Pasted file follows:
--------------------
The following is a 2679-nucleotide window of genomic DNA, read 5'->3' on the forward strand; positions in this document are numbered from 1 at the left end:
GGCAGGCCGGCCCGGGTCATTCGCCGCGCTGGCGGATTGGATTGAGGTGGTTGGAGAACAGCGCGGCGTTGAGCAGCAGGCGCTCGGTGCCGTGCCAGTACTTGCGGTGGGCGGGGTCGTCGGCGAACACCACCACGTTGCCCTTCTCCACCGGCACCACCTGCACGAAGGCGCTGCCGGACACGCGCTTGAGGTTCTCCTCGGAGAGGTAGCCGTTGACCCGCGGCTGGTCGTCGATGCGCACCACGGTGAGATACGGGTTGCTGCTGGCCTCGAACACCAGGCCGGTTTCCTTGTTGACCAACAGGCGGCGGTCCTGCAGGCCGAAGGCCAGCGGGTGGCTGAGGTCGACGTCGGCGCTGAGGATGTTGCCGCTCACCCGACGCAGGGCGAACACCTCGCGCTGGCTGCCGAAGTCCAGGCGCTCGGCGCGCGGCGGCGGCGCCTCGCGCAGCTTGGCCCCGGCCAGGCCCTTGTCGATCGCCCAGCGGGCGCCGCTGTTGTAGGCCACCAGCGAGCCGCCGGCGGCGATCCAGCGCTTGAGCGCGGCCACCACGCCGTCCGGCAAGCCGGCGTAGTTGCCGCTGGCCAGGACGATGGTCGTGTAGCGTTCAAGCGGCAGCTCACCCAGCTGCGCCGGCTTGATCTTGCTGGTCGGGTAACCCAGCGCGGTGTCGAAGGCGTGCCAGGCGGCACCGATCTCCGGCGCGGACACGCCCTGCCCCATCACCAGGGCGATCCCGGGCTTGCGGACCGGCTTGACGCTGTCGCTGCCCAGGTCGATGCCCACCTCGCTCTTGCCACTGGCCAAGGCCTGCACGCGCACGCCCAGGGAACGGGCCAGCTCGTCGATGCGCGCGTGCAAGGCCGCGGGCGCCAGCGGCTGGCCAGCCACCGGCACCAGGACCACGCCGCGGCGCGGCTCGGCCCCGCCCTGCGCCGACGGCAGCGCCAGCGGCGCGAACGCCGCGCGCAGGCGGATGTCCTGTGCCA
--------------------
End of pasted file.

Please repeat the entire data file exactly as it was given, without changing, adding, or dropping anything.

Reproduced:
The following is a 2679-nucleotide window of genomic DNA, read 5'->3' on the forward strand; positions in this document are numbered from 1 at the left end:
GGCAGGCCGGCCCGGGTCATTCGCCGCGCTGGCGGATTGGATTGAGGTGGTTGGAGAACAGCGCGGCGTTGAGCAGCAGGCGCTCGGTGCCGTGCCAGTACTTGCGGTGGGCGGGGTCGTCGGCGAACACCACCACGTTGCCCTTCTCCACCGGCACCACCTGCACGAAGGCGCTGCCGGACACGCGCTTGAGGTTCTCCTCGGAGAGGTAGCCGTTGACCCGCGGCTGGTCGTCGATGCGCACCACGGTGAGATACGGGTTGCTGCTGGCCTCGAACACCAGGCCGGTTTCCTTGTTGACCAACAGGCGGCGGTCCTGCAGGCCGAAGGCCAGCGGGTGGCTGAGGTCGACGTCGGCGCTGAGGATGTTGCCGCTCACCCGACGCAGGGCGAACACCTCGCGCTGGCTGCCGAAGTCCAGGCGCTCGGCGCGCGGCGGCGGCGCCTCGCGCAGCTTGGCCCCGGCCAGGCCCTTGTCGATCGCCCAGCGGGCGCCGCTGTTGTAGGCCACCAGCGAGCCGCCGGCGGCGATCCAGCGCTTGAGCGCGGCCACCACGCCGTCCGGCAAGCCGGCGTAGTTGCCGCTGGCCAGGACGATGGTCGTGTAGCGTTCAAGCGGCAGCTCACCCAGCTGCGCCGGCTTGATCTTGCTGGTCGGGTAACCCAGCGCGGTGTCGAAGGCGTGCCAGGCGGCACCGATCTCCGGCGCGGACACGCCCTGCCCCATCACCAGGGCGATCCCGGGCTTGCGGACCGGCTTGACGCTGTCGCTGCCCAGGTCGATGCCCACCTCGCTCTTGCCACTGGCCAAGGCCTGCACGCGCACGCCCAGGGAACGGGCCAGCTCGTCGATGCGCGCGTGCAAGGCCGCGGGCGCCAGCGGCTGGCCAGCCACCGGCACCAGGACCACGCCGCGGCGCGGCTCGGCCCCGCCCTGCGCCGACGGCAGCGCCAGCGGCGCGAACGCCGCGCGCAGGCGGATGTCCTGTGCCA